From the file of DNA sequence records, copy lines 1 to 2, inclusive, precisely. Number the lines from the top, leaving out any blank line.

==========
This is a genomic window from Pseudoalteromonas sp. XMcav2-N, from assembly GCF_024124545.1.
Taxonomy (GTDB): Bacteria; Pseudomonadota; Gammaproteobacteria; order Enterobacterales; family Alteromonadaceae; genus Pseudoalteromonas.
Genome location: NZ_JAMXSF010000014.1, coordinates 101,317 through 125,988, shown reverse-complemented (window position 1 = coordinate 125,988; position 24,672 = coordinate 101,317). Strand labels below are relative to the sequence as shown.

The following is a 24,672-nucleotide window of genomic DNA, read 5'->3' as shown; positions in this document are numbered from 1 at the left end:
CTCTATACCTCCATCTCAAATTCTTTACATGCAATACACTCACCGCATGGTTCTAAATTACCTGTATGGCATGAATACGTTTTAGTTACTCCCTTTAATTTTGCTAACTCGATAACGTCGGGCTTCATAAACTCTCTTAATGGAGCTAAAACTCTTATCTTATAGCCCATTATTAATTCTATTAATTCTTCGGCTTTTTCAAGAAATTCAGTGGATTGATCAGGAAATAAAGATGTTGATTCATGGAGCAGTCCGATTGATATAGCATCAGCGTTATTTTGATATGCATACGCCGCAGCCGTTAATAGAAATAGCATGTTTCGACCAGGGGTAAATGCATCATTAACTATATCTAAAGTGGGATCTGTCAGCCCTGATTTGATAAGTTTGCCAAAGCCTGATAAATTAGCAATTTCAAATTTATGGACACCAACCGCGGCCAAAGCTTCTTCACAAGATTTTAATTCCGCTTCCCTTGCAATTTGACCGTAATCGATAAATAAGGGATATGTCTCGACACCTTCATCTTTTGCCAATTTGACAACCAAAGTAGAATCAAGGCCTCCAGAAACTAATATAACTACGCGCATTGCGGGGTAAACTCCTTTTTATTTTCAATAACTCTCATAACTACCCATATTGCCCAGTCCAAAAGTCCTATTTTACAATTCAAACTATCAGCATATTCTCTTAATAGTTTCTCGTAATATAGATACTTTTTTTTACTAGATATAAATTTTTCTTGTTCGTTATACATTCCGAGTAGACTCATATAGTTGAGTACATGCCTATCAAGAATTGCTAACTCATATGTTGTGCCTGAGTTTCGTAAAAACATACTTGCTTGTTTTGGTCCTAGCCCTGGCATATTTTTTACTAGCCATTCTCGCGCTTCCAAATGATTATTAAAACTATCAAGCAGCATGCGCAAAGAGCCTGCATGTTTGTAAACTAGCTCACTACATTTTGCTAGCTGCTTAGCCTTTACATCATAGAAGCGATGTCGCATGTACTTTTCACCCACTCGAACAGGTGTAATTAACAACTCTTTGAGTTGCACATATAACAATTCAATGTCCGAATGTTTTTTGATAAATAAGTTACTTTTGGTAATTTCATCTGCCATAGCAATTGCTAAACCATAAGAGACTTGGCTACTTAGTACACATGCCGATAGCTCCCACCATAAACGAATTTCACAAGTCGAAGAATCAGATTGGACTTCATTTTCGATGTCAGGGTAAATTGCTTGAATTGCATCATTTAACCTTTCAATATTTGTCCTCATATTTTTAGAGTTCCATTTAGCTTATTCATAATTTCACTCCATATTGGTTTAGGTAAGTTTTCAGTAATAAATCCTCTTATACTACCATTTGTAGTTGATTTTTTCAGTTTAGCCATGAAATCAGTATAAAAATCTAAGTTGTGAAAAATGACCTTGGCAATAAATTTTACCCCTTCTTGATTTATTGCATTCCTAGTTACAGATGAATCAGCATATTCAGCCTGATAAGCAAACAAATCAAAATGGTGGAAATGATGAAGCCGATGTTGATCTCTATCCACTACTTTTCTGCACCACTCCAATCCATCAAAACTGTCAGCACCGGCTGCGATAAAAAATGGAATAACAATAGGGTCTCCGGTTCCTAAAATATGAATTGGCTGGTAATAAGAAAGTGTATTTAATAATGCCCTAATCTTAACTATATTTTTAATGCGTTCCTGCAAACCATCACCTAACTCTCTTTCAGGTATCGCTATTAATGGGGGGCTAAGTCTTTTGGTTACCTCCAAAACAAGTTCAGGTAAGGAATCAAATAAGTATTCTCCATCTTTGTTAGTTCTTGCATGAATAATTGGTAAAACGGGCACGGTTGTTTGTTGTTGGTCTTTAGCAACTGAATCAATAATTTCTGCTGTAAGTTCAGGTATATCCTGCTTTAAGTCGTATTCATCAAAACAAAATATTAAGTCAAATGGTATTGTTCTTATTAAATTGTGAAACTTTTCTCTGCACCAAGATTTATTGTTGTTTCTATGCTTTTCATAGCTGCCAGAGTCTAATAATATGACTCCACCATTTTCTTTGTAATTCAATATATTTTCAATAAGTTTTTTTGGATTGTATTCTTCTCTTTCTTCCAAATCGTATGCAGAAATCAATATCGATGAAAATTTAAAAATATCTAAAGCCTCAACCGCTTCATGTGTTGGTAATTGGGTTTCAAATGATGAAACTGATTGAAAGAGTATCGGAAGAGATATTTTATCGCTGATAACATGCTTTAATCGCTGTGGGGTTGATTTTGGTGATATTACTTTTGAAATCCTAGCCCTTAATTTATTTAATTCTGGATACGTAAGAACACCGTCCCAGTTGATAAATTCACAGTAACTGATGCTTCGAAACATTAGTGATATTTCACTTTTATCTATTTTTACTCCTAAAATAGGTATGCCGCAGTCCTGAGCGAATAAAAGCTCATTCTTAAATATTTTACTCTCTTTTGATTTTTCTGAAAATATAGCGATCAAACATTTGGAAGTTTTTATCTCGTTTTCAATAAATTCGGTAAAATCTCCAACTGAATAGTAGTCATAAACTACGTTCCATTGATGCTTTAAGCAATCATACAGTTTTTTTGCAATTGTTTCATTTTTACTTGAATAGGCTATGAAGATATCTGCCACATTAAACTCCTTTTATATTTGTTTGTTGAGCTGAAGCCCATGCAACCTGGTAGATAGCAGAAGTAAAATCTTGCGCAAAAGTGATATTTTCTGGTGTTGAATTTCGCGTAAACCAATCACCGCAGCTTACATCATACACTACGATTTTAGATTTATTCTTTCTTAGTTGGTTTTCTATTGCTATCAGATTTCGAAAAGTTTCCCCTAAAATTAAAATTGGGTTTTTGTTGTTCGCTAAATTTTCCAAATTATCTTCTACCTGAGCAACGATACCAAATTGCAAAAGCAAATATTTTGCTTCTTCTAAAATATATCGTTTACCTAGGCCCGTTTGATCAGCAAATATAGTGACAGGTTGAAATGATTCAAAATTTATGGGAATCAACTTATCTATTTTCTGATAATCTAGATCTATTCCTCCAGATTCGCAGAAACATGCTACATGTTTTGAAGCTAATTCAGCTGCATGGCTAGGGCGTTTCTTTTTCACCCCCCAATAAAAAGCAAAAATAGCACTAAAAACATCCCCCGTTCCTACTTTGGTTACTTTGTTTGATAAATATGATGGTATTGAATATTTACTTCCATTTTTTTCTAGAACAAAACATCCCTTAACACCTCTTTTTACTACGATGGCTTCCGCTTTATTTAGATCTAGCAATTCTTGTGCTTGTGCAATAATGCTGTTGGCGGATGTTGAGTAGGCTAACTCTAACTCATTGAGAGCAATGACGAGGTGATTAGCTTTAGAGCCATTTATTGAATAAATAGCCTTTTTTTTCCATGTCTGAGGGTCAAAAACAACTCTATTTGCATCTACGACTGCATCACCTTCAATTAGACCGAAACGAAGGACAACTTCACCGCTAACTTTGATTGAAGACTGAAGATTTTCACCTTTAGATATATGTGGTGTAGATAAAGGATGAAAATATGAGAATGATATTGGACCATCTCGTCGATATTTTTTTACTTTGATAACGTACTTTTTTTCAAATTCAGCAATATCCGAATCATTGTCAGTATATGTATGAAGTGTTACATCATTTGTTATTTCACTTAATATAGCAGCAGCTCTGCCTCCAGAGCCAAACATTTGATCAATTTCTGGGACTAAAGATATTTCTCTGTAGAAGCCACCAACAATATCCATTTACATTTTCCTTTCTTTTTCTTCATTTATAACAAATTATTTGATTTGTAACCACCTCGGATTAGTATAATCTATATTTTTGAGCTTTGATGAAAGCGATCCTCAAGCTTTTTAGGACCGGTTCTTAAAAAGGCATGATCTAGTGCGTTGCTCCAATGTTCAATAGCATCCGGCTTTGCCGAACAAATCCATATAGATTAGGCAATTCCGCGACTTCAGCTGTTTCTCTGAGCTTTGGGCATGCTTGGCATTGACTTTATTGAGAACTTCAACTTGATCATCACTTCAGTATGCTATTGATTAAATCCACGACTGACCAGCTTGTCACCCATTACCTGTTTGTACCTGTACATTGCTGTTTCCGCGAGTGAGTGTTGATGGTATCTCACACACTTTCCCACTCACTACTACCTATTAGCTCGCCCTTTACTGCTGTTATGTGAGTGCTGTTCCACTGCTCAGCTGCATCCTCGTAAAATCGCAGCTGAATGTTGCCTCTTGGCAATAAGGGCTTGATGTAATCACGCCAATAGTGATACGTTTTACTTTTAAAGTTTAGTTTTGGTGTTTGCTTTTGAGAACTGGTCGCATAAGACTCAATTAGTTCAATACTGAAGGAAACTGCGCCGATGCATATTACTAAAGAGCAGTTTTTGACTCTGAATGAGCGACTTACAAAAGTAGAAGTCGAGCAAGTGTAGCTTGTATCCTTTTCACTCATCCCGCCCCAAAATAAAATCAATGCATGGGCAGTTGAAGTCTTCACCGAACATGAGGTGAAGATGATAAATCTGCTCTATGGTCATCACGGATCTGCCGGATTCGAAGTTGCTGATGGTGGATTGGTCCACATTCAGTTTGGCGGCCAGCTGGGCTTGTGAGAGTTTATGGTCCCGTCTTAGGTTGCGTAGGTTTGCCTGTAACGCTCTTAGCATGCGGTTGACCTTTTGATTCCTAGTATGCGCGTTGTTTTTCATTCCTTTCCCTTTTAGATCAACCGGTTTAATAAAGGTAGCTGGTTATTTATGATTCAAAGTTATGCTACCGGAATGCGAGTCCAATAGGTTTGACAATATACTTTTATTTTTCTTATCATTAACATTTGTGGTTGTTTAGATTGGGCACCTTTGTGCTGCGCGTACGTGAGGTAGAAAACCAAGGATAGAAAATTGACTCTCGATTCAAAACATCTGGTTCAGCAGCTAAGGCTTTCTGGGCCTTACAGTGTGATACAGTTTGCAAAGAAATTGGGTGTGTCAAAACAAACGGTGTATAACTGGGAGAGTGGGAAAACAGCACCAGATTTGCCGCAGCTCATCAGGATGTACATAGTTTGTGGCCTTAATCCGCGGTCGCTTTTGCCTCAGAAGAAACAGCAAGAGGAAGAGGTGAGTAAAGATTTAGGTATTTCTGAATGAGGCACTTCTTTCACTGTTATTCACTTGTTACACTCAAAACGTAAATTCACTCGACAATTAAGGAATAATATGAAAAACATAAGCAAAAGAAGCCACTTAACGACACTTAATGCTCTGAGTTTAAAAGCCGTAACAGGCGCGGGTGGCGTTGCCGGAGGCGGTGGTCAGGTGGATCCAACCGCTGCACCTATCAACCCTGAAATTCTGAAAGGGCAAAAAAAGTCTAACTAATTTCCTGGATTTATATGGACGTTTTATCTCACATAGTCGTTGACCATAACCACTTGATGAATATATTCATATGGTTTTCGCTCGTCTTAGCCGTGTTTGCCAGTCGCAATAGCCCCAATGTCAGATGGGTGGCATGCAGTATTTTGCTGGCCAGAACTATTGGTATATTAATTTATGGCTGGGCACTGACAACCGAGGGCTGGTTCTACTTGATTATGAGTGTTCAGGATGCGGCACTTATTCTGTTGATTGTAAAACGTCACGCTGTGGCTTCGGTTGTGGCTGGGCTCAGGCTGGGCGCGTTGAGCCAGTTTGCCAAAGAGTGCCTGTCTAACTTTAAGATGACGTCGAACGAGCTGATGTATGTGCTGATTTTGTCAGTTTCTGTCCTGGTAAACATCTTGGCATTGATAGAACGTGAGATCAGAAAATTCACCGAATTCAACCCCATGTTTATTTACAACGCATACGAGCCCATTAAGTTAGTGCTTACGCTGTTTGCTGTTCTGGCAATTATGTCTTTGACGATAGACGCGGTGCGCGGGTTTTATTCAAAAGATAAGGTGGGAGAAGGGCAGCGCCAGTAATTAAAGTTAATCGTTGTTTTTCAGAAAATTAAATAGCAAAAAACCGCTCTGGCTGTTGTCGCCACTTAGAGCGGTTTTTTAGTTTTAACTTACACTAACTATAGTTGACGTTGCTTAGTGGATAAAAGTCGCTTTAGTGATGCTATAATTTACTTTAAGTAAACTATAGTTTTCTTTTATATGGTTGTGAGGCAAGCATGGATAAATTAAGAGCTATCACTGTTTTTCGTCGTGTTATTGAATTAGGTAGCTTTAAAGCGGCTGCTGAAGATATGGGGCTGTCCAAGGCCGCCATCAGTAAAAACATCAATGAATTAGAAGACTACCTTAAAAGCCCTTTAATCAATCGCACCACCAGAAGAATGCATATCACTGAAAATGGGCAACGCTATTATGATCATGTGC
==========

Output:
This is a genomic window from Pseudoalteromonas sp. XMcav2-N, from assembly GCF_024124545.1.
Taxonomy (GTDB): Bacteria; Pseudomonadota; Gammaproteobacteria; order Enterobacterales; family Alteromonadaceae; genus Pseudoalteromonas.